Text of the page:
Friday, July 10, 2009

Stonewall means fight!

For New Yorkers and most Americans of a certain age who aren't living in a cave, the Stonewall Inn in Greenwich Village represents the struggle of gay Americans for basic human rights other Americans have long taken for granted. It all began 40 years ago in June. Gay Americans, even in a sophisticated and cosmopolitan place like New York City, lived closeted lives of constant fear. They got together in gay bars that were connected with organized crime and were constantly raided by police, who would rough up and arrest patrons. The Stonewall was one such bar, and was routinely raided one evening in late June 1969, only this time it would not be routine. The patrons decided they had had enough. They resisted, sparking three nights of confrontations between young gay men and the police. I'm deliberately not calling them riots, because they were very mild compared to the racial rioting that was tearing American cities apart in the late '60s. One thing led to another, and here we are today.

I recently ran by the Stonewall Inn. For me it represents a piece of my city's history and a piece of Americana. You don't have to be gay to appreciate the universal struggle for human rights. It resonates with me as an American and more so as a Jew because of our history of being denied the most basic human rights in unhappy lands of persecution. When one man's rights are taken away, all men are diminished. I'm not talking about changing the definition of marriage now - though who would have dreamed 40 years ago that we as a country would be debating that today? I'm talking about the right to live anywhere one can afford, to hold a job whose duties one can perform, to be served in a place of public accommodation, and the like. I'm talking about the right not to have to live a lie - whether that means going to the company picnic with a kippa on one's head or with one's gay partner (or both - click here!). Above all, I am talking about the right to walk the streets in safety, without fear of being set upon and beaten because some thugs perceive you, rightly or wrongly, as gay, black, Jewish or whatever. Both gays and Orthodox Jews suffered from a stereotype as sissies (or, to quote R. Meir Kahane hy"d, patsies) who can be physically attacked and beaten with impunity. Many of my friends were beaten on the street growing up identifiably Jewish in the '60s, though praise God that changed in the aftermath of the Six Day War. And it did not change because of the goodness of thugs' hearts. It changed because the Israeli army and air force showed the world another image of the Jew, that of a strong Jew able and willing to stand up for himself. And that is what Stonewall did for gays. One Matthew Shepard is one too many. And the solution for gays is the same as it was for us Jews - an ability and willingness to teach hoodlums a lesson with Jewish or gay fists.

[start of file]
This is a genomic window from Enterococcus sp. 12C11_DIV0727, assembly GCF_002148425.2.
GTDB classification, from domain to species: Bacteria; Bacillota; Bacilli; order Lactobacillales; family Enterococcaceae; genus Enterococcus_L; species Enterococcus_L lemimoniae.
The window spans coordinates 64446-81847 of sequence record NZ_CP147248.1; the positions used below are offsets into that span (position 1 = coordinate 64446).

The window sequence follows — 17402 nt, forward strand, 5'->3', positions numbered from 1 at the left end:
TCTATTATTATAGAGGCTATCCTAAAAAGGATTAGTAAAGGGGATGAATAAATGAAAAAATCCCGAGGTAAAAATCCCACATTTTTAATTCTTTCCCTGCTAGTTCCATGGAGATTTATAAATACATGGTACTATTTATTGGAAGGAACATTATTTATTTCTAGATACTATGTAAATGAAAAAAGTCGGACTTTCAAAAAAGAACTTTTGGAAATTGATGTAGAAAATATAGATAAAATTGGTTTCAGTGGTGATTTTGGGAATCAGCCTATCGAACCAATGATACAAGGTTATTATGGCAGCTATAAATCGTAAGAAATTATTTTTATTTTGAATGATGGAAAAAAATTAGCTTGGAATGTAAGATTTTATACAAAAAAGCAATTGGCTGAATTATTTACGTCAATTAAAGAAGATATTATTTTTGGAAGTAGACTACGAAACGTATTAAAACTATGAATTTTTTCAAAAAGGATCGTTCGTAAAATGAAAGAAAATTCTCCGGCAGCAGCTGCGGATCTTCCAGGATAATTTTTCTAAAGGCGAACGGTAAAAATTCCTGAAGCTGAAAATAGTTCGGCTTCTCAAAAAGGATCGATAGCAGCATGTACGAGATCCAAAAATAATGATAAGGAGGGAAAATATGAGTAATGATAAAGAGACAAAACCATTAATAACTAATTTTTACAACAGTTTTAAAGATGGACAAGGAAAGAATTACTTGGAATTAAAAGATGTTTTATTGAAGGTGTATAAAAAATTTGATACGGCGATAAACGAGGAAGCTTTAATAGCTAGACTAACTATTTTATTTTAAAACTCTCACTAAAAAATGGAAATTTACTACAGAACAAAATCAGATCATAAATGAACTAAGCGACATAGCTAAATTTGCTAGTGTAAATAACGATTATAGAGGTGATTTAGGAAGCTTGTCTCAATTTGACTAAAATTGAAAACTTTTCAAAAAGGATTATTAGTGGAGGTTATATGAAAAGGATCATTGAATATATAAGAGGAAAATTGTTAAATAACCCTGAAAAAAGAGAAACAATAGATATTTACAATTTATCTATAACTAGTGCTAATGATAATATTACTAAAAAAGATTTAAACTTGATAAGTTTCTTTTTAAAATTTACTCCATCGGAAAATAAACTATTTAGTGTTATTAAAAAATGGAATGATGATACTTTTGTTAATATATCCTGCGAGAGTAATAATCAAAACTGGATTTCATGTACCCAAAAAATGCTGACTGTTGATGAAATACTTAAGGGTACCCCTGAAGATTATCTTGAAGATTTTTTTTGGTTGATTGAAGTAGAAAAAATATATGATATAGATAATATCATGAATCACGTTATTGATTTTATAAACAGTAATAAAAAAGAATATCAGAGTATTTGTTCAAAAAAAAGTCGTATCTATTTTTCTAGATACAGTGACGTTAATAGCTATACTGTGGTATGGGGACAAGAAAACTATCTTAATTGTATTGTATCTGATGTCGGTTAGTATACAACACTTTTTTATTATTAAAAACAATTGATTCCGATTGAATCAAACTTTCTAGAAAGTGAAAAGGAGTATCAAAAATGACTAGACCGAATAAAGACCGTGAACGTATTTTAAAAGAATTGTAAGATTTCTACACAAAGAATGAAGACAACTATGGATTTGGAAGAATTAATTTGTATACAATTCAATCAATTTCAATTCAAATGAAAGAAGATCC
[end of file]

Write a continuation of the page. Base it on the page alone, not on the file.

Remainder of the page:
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Anonymous Anonymous said...

Thanks for the history lesson. Excellent post. (My only quibble is your comment on gay marriage. I will leave a debate on that to another day.)

Thu Jul 16, 09:09:00 AM EDT  
Anonymous Anonymous said...

Were Jewish boys beaten up in the Bronx in the 1940's, 50's, and 60's?

Mon Jul 20, 01:34:00 PM EDT  
Blogger Zev Stern said...

I'm sure they were. Why would the Bronx be different from Brooklyn?

Tue Jul 21, 12:23:00 AM EDT  
Anonymous Anonymous said...

I have a friend who was born in the bronx in the 1940's and left there in the mid-1960's. I've always wondered if he experienced violence or hostility for being a Jew living in the Bronx.

Thu Jul 30, 01:21:00 PM EDT  
Anonymous Anonymous said...

What say you?

Thu Aug 06, 01:50:00 PM EDT  
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